Application of the Limited Enthusiasm Model with Reversion, Written in 2022.
The Church of England (C of E) is the established church in England with an extensive network of parishes covering the country. Most of the English population are close to one of its churches. Consequently, the C of E has the largest membership and attendance of all the protestant churches in the UK and contains a variety of churchmanships. Its evangelical wing is a significant part of British evangelical Christianity.
Estimating Model Parameters
I will use the Church of England’s attendance data to estimate the parameters of the Limited Enthusiasm Model with Reversion. The C of E does not have a membership system as such. Its equivalent is the electoral roll, which is not independently compiled each year.
Using the Reversion Model rather than the full Demographics Model avoids estimating values for child retention among church members, hardening rates etc. There is no information about these values for the C of E. The reversion model has only five parameters:
- Reproduction Potential
- Duration Enthusiastic
- Loss Rate
- Fraction of Converts who Become Enthusiasts
- Initial Fraction of Enthusiasts in the Church
The key parameter is the reproduction potential. If this potential is less than one, the C of E’s decline leads to extinction.
The best fit between data and model is found using least squares. Avoiding systematic deviations from the data can help reduce the number of best fits. To help find the most suitable parameter values, I vary parameters 3-5 above and optimise for 1-2, the reproduction potential and duration enthusiastic. Out of this optimisation set, I count how many indicate the church will become extinct. Although these parameter values cannot be determined with certainty, deciding the likelihood of extinction is more robust.
I took the attendance figures from the Church of England’s annual statistical publications, confirmed by Brierley (2008-2020).
88% of the optimisations indicate that the Church of England will become extinct. Its current decline will likely lead to future extinction.
The data suggests that the reproduction potential could just get to 1 and save the church from extinction. However, this value is an outlier and is not reliable.
One optimisation is given in figure 1. The reproduction potential chosen was an average figure of 0.94, under the extinction threshold of 1, but not by much.
Range of Optimised Parameters
The optimisations indicate a range of possible parameter values:
|Duration Enthusiastic||1.7–2.0 years|
(Reversion and Deaths)
|Fraction of Converts who Become Enthusiasts||about 50%|
|Initial Fraction of Enthusiasts in the Church||1%–3%|
I have given a higher value to converts who become enthusiasts compared with other churches, 50%. The C of E makes extensive use of the Alpha and Christianity Explored courses, which are designed to generate enthusiasts.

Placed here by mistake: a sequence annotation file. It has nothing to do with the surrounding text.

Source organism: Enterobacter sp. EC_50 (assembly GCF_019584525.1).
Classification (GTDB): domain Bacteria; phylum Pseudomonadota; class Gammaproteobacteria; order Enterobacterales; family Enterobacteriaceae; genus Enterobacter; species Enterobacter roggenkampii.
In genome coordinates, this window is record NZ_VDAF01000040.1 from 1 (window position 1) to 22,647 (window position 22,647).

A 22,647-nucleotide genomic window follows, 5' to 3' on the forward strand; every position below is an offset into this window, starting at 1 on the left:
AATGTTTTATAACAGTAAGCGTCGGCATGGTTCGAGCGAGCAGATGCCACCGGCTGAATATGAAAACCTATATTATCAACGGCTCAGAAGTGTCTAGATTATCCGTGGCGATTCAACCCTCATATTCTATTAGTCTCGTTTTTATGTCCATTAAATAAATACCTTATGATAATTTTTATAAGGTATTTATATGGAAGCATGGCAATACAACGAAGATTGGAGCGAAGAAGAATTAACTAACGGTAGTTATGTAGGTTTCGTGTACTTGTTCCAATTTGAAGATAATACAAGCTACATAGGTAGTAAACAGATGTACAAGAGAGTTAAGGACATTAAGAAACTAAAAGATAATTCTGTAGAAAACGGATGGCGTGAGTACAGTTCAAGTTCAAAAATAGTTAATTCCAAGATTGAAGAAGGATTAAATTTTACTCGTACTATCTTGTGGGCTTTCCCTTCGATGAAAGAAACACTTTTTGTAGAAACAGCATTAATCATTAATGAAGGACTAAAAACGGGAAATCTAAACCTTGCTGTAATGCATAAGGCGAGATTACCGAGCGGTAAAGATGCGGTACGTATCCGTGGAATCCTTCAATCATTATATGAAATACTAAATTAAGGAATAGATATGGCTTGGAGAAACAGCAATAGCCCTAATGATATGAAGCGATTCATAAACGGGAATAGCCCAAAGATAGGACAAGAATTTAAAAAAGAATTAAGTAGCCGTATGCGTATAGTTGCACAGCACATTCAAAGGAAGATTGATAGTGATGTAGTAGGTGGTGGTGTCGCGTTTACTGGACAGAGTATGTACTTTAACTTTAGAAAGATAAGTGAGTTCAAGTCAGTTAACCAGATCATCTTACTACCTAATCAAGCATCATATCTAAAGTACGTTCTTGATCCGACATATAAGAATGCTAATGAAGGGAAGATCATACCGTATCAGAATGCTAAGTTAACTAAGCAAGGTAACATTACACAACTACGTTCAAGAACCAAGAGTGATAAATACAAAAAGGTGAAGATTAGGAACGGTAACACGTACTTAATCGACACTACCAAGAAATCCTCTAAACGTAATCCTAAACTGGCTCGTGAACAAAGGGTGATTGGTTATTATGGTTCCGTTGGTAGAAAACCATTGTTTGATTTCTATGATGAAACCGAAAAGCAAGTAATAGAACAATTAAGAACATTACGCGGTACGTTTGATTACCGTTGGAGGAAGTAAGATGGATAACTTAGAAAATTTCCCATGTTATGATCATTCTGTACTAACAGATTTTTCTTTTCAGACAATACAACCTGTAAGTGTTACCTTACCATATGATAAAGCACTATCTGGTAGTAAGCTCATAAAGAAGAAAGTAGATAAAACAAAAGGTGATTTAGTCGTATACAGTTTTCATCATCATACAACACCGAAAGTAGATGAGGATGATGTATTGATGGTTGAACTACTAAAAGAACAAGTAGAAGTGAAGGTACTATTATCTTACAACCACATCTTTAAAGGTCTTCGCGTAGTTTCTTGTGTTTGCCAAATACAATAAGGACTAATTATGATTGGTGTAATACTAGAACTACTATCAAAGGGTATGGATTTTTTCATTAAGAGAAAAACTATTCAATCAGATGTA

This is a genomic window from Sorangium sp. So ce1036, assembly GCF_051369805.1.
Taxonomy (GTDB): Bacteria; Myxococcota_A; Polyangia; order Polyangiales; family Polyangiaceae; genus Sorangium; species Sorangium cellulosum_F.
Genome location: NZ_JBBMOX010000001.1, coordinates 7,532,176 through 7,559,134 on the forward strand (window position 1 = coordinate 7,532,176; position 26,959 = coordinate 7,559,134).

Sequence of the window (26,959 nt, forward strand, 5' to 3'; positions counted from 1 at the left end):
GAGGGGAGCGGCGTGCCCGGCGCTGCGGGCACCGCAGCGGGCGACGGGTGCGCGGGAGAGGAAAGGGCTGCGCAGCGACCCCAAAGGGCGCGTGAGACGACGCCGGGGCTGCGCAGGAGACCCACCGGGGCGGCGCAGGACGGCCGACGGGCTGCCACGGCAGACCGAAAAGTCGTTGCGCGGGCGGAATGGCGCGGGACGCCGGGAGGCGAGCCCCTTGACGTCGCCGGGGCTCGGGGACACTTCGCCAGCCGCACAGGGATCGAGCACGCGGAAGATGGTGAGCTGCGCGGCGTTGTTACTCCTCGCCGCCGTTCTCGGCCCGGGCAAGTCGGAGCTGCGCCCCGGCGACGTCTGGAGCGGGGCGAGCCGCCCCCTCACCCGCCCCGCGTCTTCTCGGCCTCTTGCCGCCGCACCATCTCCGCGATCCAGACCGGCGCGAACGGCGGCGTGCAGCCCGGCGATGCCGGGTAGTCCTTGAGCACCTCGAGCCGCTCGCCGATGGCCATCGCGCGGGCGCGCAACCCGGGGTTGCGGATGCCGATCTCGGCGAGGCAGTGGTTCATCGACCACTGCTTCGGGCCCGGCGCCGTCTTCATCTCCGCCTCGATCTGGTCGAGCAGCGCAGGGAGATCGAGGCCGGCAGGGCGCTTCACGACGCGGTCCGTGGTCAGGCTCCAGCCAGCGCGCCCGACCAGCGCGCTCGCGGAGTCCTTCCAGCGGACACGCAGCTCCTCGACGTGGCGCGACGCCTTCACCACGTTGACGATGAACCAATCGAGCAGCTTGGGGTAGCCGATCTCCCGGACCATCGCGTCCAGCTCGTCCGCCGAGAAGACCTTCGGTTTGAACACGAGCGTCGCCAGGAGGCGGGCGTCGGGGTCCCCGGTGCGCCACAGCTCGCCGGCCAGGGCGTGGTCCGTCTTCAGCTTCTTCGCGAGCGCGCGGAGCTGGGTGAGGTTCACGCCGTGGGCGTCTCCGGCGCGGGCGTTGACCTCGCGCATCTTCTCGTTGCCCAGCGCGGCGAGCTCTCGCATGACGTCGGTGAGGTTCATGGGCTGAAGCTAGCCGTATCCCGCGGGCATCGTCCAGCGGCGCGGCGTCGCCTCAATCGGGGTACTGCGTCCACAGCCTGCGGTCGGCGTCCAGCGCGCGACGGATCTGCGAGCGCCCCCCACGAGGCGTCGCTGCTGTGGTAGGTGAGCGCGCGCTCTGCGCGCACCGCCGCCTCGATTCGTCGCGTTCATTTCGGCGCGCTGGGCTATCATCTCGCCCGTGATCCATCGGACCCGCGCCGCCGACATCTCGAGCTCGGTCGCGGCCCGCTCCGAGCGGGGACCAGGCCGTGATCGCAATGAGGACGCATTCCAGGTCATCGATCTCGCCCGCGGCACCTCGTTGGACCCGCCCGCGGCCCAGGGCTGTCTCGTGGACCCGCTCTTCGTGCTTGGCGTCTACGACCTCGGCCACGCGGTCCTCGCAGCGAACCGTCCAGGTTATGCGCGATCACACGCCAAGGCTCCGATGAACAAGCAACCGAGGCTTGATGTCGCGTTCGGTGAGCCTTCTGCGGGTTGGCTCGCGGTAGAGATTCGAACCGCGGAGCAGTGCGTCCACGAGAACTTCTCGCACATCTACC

I repeated this optimisation strategy for different total population values, starting with the full England value and then lower values. It is possible the C of E has a restricted influence in society and has contact with only part of the population. The model might give a more optimistic reproduction potential with a lower population. If the C of E only had contact with 20% of the English population, extinction occurred in 60% of optimisations. As the national church, it is unlikely that it had such limited contact with the population.
Possible Extinction Date
Although the model forecasts extinction, it does not indicate an extinction date. This model contains exponential decline because it does not capture the effects of ageing. By 2062, it predicts the C of E with a total attendance of 160,000. This result is probably too optimistic.
Fitting a straight line to the data gives a more realistic estimate of the extinction date, as decline through ageing is a linear process. The Church of England is forecast to be extinct by 2062, figure 2. Its future will likely lie somewhere between linear and exponential decline due to the presence of some city-based strong congregations. By 2030 some slowing down of its decline may be seen, perhaps delaying extinction to near the end of the century.
The electoral roll of the Church of England from 1800 to the present day shows the classic institutional lifecycle, figure 3. The Anglicans benefitted from the revivals of the 19th century and only fit setbacks after each of the two world wars. This second post-war decline temporarily halted during the 1950s, like many UK denominations. Some people believe this was a post-war baby boom effect.
From the 1960s, the decline is steep but slows from the 1980s onwards. This reduction in the rate of decline may be due to the use of more realistic electoral rolls. Alternatively, the reduction may be due to the effects of Charismatic renewal on some of their parishes. Nevertheless, the C of E’s electoral roll is now only 1.7% of the English population, compared with 17% in 1800, showing a considerable loss of significance of the church.